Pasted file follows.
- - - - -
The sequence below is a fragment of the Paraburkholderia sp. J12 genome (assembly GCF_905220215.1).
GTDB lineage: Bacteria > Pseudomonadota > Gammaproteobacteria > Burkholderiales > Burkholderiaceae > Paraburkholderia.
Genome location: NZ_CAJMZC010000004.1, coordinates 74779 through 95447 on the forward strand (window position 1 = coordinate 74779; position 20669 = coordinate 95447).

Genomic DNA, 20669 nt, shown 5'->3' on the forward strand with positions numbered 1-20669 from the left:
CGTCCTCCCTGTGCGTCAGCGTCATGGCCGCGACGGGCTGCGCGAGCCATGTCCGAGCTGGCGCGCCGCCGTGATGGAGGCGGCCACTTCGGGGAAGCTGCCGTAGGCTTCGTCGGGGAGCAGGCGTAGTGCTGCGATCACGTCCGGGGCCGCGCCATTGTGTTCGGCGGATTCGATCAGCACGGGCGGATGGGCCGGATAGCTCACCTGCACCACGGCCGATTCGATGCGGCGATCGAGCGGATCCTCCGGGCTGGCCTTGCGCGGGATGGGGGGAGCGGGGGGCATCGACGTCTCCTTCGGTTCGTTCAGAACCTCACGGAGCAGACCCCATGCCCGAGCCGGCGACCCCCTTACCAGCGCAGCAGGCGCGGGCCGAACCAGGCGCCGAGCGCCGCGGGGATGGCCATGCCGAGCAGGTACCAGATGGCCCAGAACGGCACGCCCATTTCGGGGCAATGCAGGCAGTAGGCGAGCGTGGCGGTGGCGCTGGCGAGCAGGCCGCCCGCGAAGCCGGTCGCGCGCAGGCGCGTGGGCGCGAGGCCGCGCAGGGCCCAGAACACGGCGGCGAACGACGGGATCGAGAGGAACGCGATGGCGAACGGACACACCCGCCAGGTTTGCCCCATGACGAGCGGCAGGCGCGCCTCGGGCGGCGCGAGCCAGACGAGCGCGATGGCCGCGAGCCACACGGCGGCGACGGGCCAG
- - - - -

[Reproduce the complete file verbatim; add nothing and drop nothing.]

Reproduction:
The sequence below is a fragment of the Paraburkholderia sp. J12 genome (assembly GCF_905220215.1).
GTDB lineage: Bacteria > Pseudomonadota > Gammaproteobacteria > Burkholderiales > Burkholderiaceae > Paraburkholderia.
Genome location: NZ_CAJMZC010000004.1, coordinates 74779 through 95447 on the forward strand (window position 1 = coordinate 74779; position 20669 = coordinate 95447).

Genomic DNA, 20669 nt, shown 5'->3' on the forward strand with positions numbered 1-20669 from the left:
CGTCCTCCCTGTGCGTCAGCGTCATGGCCGCGACGGGCTGCGCGAGCCATGTCCGAGCTGGCGCGCCGCCGTGATGGAGGCGGCCACTTCGGGGAAGCTGCCGTAGGCTTCGTCGGGGAGCAGGCGTAGTGCTGCGATCACGTCCGGGGCCGCGCCATTGTGTTCGGCGGATTCGATCAGCACGGGCGGATGGGCCGGATAGCTCACCTGCACCACGGCCGATTCGATGCGGCGATCGAGCGGATCCTCCGGGCTGGCCTTGCGCGGGATGGGGGGAGCGGGGGGCATCGACGTCTCCTTCGGTTCGTTCAGAACCTCACGGAGCAGACCCCATGCCCGAGCCGGCGACCCCCTTACCAGCGCAGCAGGCGCGGGCCGAACCAGGCGCCGAGCGCCGCGGGGATGGCCATGCCGAGCAGGTACCAGATGGCCCAGAACGGCACGCCCATTTCGGGGCAATGCAGGCAGTAGGCGAGCGTGGCGGTGGCGCTGGCGAGCAGGCCGCCCGCGAAGCCGGTCGCGCGCAGGCGCGTGGGCGCGAGGCCGCGCAGGGCCCAGAACACGGCGGCGAACGACGGGATCGAGAGGAACGCGATGGCGAACGGACACACCCGCCAGGTTTGCCCCATGACGAGCGGCAGGCGCGCCTCGGGCGGCGCGAGCCAGACGAGCGCGATGGCCGCGAGCCACACGGCGGCGACGGGCCAG